Wednesday, May 20, 2015

Now Eat Your Carrion

When the chick is young the parents pick up small pieces of food and feed them to the chick, but as it gets older, it picks up these regurgitated food items on its own. Chicks remain in the nest for two to three months and continue to depend on their parents for a period of time after fledging, until they learn how to find and compete for food on their own. By the time they are ready to fledge, at three to six months old, the chicks are nearly the same size as their parents and are fully feathered, but their coloration is different. - See more at: http://animals.sandiegozoo.org/animals/vulture#sthash.tegIA6vt.dpuf
"Now eat your carrion like a good little vulture chick!"
I recently had the opportunity to watch our black vulture parent introduce the chicks to solid food.  Initially chicks are fed by the parent regurgitating digested food into their open mouths.  As they get older, the parent picks up small pieces of food and feeds them to the chick, before it learns how to pick up these regurgitated food items on its own.

I opened the stall door where the 5 day old chicks and parents are living.  The adults are accustomed to my visits and ignored me, while the chicks made a soft hiss when they felt threatened.  This time there were several strips of meat on the floor.  While I got my camera out I watched one chick repeatedly pick up a piece, trying to throw its head back to get it into its mouth.  It quit in frustration just as I was ready to film it.

"Tried it, didn't like it."
I have read that vultures will occasionally glean ticks.  This parent was gleaning a lot more than ticks.  Each time I opened the door to the stall, the parent stepped back and then started picking at things in the dirt, sometimes dropping an object, other times making a movement to swallow it.  Once I could see it was a small bug or beetle.  As you will see in this video, the parent is walking around the stall, gleaning insects from the stall floor, carefully selecting what to eat and what to discard.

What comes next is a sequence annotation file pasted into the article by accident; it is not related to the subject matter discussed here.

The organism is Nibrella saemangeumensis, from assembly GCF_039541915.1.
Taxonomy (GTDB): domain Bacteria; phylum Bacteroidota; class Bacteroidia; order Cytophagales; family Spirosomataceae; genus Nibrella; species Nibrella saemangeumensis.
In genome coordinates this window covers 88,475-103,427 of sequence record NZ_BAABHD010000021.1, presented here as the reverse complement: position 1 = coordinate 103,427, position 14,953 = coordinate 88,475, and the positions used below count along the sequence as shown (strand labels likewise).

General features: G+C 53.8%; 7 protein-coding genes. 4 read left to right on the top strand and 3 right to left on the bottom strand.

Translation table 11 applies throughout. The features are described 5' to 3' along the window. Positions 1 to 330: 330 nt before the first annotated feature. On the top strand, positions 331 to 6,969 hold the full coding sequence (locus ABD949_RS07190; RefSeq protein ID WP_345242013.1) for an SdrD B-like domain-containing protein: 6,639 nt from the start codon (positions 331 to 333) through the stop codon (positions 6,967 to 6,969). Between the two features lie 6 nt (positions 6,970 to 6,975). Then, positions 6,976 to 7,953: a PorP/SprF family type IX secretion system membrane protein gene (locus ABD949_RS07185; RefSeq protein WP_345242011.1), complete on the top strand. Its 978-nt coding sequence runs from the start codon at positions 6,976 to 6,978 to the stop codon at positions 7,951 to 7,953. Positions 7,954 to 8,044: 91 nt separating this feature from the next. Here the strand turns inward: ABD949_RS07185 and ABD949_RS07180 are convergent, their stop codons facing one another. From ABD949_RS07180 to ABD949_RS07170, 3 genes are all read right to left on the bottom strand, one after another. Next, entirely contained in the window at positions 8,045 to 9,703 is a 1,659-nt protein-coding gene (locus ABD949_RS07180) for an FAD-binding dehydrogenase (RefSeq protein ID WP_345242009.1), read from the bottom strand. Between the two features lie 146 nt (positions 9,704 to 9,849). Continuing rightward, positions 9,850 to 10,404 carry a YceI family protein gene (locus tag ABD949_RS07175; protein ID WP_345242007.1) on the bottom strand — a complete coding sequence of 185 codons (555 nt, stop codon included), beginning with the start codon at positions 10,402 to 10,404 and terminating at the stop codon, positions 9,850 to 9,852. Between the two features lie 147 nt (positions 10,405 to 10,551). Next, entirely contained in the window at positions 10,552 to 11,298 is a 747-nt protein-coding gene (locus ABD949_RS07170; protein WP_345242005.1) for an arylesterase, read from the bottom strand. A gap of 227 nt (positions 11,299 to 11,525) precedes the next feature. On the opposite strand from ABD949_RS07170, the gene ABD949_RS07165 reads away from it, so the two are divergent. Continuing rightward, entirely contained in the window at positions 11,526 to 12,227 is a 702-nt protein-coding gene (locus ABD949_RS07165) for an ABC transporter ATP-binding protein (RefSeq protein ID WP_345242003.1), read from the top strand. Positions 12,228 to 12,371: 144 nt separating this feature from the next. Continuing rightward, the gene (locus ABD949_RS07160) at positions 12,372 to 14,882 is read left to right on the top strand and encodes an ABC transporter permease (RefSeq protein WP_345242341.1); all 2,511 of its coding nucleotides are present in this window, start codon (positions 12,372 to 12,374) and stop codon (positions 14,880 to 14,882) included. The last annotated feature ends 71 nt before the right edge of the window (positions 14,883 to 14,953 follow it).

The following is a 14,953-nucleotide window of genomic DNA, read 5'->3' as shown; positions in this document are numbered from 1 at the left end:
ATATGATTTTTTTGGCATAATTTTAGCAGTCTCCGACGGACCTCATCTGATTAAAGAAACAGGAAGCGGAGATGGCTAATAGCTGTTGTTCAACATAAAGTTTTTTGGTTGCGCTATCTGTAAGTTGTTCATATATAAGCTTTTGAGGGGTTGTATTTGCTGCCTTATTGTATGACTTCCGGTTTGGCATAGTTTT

These chicks will remain in the nest for two to three months, continuing to depend on their parents for regurgitated food until they fledge.  Even after taking flights across the field, they will depend on parental feeding for a while although they are nearly the size of the parents. *

Eat what?
A vulture's diet is enough to gag a maggot, so how do they survive eating carrion rotting in the sun for several days?  They can tolerate large loads of bacteria growing on carrion due to their unique mix of Clostridia and Fusobacteria gut bacteria.  Also, their gastric juice is far more acid than most birds, a remarkable pH of 1 to 2.

Like mothers everywhere, the adult eventually ate the piece of carrion to clean the plate.
In some countries in Southeast Asia, vultures are dying in large numbers.  The cattle that are revered are also treated with drugs like diclofenac.  When they die natural deaths rather than being butchered by humans  they are eaten by vultures which frequently develop kidney failure from the drugs.

*Sandiegozoo.org
There is a good overview of black and turkey vultures at Trekohio.com.
When the chick is young the parents pick up small pieces of food and feed them to the chick, but as it gets older, it picks up these regurgitated food items on its own. Chicks remain in the nest for two to three months and continue to depend on their parents for a period of time after fledging, until they learn how to find and compete for food on their own. By the time they are ready to fledge, at three to six months old, the chicks are nearly the same size as their parents and are fully feathered, but their coloration is different. - See more at: http://animals.sandiegozoo.org/animals/vulture#sthash.tegIA6vt.dpuf

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